Tip & How-To about Cycling

Bike sizing tip

Your bike must fit properly to be safe and comfortable. In the case of road bikes, most people will agree that you should be able to stand over the middle of the toptube on a man's style frame, with your feet about twelve inches apart, and be able to lift the front wheel one or two inches. For bikes that will be used for off-road riding, you should be able to lift the front wheel 4 or 5 inches. The reasoning is not that you may hurt yourself by hitting the toptube in an accident, but that while you are trying to prevent an accident, you may have to put a foot down here and there. You should not have to be concerned about hitting the toptube, so you can focus on the problem at hand. Getting a bike that's too small means the handlebar may be too low relative to the seat for good comfort and control.

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How do I choose the best road bikes?


First you have to decide about which kind bike you want. There are many road bikes filled with amazing features. You should look for how much comfortable is the bike you have choosen. It include length, weight, handle, brakes, seat comfort, etc.
Go through Best Beginner Road Bike Review Guide to get more help for what is the best for you.

Nov 18, 2016 | Road Motorcycles

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Is it true that number of ways exist in order to choose the right bike size?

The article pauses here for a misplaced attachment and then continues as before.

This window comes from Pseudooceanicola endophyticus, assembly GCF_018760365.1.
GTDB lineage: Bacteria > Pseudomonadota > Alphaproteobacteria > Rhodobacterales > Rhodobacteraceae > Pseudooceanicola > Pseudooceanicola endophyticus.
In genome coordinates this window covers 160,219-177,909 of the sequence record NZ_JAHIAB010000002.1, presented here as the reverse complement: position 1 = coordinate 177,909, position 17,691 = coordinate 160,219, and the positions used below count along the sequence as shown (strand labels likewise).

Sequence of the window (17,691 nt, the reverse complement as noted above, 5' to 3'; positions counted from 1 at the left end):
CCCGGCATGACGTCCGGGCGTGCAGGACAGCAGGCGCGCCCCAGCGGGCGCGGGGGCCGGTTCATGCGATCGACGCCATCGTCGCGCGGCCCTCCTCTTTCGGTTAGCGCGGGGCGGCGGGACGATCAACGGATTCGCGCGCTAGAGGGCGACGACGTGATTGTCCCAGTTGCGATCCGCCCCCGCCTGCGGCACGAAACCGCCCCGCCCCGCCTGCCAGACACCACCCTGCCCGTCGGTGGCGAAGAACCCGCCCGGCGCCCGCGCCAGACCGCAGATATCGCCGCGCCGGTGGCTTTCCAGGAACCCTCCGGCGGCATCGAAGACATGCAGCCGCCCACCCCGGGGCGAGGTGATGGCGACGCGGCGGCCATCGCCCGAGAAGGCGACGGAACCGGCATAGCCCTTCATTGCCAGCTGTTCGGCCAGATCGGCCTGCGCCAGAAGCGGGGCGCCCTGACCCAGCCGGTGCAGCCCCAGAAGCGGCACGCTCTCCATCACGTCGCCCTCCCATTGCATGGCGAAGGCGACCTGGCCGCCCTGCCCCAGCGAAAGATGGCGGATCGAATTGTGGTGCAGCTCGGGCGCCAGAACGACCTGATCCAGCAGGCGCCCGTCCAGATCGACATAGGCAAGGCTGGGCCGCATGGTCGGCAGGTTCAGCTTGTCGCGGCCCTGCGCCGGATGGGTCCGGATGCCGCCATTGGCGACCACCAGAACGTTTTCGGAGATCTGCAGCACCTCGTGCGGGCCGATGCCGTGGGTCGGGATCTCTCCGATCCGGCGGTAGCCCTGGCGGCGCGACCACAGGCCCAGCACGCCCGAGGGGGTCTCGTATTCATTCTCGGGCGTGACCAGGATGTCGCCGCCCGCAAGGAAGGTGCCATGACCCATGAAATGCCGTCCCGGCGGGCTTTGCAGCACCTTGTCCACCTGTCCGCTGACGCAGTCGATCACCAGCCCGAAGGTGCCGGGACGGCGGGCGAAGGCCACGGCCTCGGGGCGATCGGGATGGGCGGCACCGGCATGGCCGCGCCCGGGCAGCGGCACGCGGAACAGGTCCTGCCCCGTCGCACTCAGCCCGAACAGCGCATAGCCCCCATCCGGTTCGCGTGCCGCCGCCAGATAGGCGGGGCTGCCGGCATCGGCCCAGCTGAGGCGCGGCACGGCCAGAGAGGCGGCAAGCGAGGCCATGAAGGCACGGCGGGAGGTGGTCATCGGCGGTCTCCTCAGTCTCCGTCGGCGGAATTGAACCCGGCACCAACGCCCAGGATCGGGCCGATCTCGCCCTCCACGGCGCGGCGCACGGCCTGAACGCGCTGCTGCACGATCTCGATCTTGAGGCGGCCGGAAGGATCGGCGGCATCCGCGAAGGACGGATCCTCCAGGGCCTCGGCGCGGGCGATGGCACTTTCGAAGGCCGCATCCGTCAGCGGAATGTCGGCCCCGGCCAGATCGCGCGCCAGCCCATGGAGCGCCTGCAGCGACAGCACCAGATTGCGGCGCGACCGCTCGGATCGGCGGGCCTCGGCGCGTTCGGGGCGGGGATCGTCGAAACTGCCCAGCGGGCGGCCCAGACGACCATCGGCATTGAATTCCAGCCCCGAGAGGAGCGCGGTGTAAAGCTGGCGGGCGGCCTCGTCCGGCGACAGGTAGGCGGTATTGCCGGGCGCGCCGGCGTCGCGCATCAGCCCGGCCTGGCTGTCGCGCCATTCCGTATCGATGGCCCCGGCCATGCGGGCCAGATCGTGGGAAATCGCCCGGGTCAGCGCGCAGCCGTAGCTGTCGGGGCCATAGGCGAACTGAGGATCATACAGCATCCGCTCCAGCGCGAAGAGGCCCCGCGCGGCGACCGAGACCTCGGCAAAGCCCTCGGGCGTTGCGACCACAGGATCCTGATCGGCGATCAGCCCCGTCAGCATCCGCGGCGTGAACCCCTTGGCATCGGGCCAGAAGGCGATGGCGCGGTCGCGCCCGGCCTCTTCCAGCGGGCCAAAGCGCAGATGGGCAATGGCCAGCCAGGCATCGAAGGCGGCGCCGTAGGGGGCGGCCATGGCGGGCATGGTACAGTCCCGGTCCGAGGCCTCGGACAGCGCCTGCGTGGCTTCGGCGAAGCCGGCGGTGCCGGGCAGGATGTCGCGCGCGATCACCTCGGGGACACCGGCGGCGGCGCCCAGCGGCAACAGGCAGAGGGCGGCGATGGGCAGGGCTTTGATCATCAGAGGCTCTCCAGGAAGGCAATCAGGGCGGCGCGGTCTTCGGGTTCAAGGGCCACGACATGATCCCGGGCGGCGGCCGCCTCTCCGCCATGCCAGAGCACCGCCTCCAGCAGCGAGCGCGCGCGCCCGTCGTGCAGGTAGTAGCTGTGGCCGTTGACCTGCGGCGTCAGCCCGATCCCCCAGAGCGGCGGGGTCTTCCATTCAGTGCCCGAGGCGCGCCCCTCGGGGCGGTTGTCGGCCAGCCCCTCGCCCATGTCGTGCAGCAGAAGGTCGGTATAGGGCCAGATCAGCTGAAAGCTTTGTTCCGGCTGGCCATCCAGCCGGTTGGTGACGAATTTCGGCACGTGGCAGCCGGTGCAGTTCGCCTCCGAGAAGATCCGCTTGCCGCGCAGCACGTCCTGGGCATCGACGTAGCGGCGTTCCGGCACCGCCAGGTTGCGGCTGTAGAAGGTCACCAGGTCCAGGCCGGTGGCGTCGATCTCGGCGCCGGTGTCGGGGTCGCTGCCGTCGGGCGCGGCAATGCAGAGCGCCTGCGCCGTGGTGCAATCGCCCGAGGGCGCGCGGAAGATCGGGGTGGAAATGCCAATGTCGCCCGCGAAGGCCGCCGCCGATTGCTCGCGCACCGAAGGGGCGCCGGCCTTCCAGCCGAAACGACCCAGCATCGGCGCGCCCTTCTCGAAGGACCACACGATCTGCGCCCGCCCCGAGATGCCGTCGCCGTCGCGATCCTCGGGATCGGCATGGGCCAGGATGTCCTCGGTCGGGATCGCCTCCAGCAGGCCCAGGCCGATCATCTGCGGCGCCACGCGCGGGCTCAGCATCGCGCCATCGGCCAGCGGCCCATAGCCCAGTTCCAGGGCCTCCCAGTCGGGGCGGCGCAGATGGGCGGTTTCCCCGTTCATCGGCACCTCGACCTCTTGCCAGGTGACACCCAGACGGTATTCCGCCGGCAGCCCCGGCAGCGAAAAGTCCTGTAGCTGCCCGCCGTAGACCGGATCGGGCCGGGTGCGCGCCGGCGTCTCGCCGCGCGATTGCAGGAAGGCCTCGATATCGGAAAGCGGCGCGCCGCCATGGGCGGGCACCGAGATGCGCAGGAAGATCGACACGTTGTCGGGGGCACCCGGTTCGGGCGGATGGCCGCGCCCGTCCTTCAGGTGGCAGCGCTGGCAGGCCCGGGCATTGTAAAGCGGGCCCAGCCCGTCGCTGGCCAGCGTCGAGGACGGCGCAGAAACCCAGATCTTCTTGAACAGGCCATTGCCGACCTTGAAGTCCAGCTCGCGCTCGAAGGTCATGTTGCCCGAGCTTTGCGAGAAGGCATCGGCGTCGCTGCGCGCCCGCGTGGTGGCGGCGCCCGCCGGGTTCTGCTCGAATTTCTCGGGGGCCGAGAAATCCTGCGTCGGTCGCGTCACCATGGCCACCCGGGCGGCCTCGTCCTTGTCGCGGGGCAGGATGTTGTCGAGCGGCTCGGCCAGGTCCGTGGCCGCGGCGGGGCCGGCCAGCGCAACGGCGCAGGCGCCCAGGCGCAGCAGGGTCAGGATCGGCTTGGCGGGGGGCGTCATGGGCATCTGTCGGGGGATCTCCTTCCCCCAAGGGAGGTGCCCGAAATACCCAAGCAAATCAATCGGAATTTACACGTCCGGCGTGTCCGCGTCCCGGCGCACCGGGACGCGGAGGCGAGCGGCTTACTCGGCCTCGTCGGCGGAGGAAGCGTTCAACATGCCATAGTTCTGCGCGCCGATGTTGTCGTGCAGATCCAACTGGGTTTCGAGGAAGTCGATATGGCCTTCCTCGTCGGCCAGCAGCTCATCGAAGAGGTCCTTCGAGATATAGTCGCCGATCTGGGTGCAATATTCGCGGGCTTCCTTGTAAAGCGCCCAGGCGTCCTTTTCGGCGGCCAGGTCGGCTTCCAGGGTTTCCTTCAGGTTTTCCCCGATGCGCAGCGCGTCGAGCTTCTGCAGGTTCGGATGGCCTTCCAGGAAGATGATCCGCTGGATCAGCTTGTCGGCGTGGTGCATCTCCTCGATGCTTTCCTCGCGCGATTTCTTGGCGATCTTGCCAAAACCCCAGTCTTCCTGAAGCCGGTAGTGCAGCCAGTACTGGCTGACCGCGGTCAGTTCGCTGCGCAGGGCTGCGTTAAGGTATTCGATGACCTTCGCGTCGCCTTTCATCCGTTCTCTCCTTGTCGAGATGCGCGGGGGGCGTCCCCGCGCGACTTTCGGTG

There is no "one true way" to decide proper bike fit. Actually there are hundreds of methods, tables, charts, computer programs, and cycling gurus, each of which claims to have the best way to determine what bike size and setup best fits you. Part of this confusion is because most ideas about proper bike fit come from experience or tradition, not scientific study. What scientific study there is on the topic, usually looks at what makes a rider fast and efficient, not necessarily comfortable. Most of the tradition and most of the scientific study comes from the bike racing community, not average recreational riders. And that's the underlying problem: riding a bike is a compromise, just like everything else in life. What makes you more comfortable on the bike mostly makes you slower. What makes you faster on the bike usually makes you less comfortable. So "proper bike fit" depends partly on your choice on that question. Do you want to go faster, or do you want to be more comfortable?

Many experienced bike riders might read those last few sentences and scoff. All their cycling heroes ride with backs perfectly flat, arms stretched out, handlebars much lower than their saddles, on very small frames. Surely this can't be uncomfortable, they ride almost every day of the year, usually several hours at a time?